Domestic demand for potato has increased in recent decades in Thailand. (Kittipadakul et al., 2016). Potato scab disease of Solanum tuberosum is caused by several Streptomyces strains and is widely distributed over all the potato-growing areas in the world. The disease is characterized by superficial corky tissue or deep corky lesions or erumpent lesions on surface potato tubers, depending on the environment and the Streptomyces strain; slightly raised lesions may also occur. Although these symptoms have little or no effect on gross total yield, but they result in reduced starch content and lowered market value (Takeuchi et al., 1996). The main causal agent of common scab widely distributed is S. scabies, followed by S. turgidiscabies, S. luridiscabiei, S. acidiscabies and S. europaeiscabiei (Lerat et al., 2009). Several Streptomyces strains have been presented to infect potato tubers in North America and S. europaeiscabiei was more common in the west and S. scabies was the most common from the mid-plains eastward (Wanner, 2007). Moreover, the studies of Bouchek-Mechiche et al. (2000) and Park et al. (2003) suggest that Streptomyces species may have different population profiles in different parts of the world that cause common scabs. Streptomyces strains can cause potato scab disease worldwide such as S. scabiei, S. acidiscabies, S. europaeiscabiei, S. luridiscabiei, S. niveiscabiei, S. puniciscabiei, S. reticuliscabiei, S. stelliscabiei, S. turgidiscabies and S. ipomoeae (St-Onge et al., 2008; Atiq et al., 2013; Wanner and Kirk, 2015). Yang et al., (2018) reported that 10 different species of Streptomyces (S. scabies,   S. turgidiscasies, S. acidiscabies, S. anulatus, S. europaeicabiei, S. enissocaesillies, S. luridiscaliei, S. caviscabies, S. aureofaciens, and S. griseus) found on potato common scab in Yunnan, China. Streptomyces isolates in China identified isolates primarily as S. scabies, S. acidiscabies, S. griseoflavus based on morphologic, biochemical and molecular analysis. Among the S. scabies showed the highest scab index by exhibiting the scab-like lesions on potato tubers (Ismail et al., 2020). The present study isolated Streptomyces strain from scabby potatoes in China shared sequence similarity with Streptomyces rhizophilus (Wei et al., 2022).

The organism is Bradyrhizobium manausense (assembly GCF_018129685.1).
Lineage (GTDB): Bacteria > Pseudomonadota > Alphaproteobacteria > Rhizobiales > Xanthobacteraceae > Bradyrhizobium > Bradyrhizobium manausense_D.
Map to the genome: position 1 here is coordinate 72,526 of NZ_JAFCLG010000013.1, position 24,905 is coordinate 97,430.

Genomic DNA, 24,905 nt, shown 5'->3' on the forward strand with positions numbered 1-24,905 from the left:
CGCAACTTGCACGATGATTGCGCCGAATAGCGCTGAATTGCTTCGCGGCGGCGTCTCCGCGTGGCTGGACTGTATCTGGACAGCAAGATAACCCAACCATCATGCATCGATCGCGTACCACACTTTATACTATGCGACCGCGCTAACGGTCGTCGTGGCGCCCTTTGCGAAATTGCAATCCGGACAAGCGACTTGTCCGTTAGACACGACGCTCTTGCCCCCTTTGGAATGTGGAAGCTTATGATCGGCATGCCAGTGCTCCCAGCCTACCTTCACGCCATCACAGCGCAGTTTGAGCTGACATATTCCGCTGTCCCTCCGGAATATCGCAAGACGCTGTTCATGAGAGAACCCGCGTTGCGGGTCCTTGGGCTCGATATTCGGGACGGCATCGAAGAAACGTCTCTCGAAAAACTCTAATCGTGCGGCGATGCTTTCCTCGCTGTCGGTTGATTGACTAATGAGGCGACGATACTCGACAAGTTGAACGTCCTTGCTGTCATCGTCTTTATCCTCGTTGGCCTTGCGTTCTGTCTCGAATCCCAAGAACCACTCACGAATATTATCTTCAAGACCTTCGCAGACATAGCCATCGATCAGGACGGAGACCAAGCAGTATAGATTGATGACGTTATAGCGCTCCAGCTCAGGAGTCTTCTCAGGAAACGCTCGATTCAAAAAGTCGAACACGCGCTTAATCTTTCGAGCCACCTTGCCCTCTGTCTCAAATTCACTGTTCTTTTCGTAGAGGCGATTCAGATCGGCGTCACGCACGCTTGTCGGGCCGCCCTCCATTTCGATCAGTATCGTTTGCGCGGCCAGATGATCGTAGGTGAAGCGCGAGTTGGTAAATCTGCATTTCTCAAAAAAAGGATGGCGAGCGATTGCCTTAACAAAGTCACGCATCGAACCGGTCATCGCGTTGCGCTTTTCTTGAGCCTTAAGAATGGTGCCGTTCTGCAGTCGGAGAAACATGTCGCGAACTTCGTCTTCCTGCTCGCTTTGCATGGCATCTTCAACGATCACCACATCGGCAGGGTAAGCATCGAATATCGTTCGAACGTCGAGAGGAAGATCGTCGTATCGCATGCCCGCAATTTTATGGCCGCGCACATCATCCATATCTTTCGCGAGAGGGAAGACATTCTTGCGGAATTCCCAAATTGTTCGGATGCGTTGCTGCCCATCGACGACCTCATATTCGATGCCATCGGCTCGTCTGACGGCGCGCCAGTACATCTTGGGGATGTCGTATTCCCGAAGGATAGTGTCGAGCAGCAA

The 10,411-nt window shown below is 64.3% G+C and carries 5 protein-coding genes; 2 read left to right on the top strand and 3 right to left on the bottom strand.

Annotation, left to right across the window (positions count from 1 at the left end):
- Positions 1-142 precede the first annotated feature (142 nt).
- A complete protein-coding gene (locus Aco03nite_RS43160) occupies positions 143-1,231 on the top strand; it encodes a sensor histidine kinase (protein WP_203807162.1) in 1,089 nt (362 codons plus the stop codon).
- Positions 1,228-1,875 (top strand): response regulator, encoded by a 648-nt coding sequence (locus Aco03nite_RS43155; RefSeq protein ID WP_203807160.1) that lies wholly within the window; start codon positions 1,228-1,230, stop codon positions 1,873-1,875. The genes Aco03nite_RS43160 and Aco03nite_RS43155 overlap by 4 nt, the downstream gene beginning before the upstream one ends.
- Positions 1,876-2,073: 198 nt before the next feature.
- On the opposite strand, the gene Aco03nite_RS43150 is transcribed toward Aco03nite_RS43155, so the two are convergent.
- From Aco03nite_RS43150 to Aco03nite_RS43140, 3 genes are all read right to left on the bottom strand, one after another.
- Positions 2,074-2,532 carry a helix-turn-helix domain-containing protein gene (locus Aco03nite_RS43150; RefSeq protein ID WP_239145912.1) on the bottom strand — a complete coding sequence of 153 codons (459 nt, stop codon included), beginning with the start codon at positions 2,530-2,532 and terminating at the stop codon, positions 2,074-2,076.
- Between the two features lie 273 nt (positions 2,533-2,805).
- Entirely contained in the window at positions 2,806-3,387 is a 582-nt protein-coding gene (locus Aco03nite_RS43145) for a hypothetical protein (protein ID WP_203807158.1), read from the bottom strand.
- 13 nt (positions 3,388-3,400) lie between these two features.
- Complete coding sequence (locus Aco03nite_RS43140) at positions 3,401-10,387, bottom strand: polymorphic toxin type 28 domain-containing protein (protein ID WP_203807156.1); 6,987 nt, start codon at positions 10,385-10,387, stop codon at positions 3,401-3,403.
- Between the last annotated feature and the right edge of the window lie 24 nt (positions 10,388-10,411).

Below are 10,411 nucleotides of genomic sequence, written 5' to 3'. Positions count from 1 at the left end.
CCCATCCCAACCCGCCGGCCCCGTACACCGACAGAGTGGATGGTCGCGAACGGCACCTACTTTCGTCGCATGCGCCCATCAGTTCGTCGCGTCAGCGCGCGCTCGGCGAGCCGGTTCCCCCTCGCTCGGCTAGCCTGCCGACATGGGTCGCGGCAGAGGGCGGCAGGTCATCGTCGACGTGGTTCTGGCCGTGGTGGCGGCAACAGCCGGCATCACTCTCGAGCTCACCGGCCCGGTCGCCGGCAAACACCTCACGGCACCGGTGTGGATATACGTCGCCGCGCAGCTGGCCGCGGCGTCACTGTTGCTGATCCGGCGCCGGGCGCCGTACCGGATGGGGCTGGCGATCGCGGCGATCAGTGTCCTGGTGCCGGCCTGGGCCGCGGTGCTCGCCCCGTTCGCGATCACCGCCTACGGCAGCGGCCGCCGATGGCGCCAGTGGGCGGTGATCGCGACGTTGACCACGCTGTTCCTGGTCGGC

The pathogenicity island (PAI) is of importance for pathogenicity wherein the genes conferring pathogenicity are frequently clustered and appear to be responsible for the emergence of these more virulent strains or new pathogenic strains. These strains carry genes encoding virulence factors and four pathogenicities including a functional tomatinase (tomA) gene which virulence factor homologous to the gene encoding tomatinase, the biosynthetic pathway for thaxtomin (txt), a necrogenic protein (nec1) encodeing a protein that induces necrosis in plant tissue and a cytokinin biosynthetic pathway. These four virulence factors also exist in S. scabies, S. acidiscabies, S. turgidiscabies and some other Streptomyces strains, but are separated into two remote chromosomal regions, designated as the colonization region (CR) and the toxicogenic region (TR). Discovering the tomatinase homolog-encoding the tomA gene within the PAI of Streptomyces pathogens has led to speculation that this gene is also involved in virulence or pathogenicity in plant disease (Kers et al., 2005; Loria et al., 2006). In addition, the genes associated with thaxtomin production, such as the txtA and txtB genes called the toxicogenic regionare found in the first segment of the PAI. Whereas the virulence-related genes, nec1 and tomA, are located in the second segment, designated the colonization region’ (Lerat et al., 2009).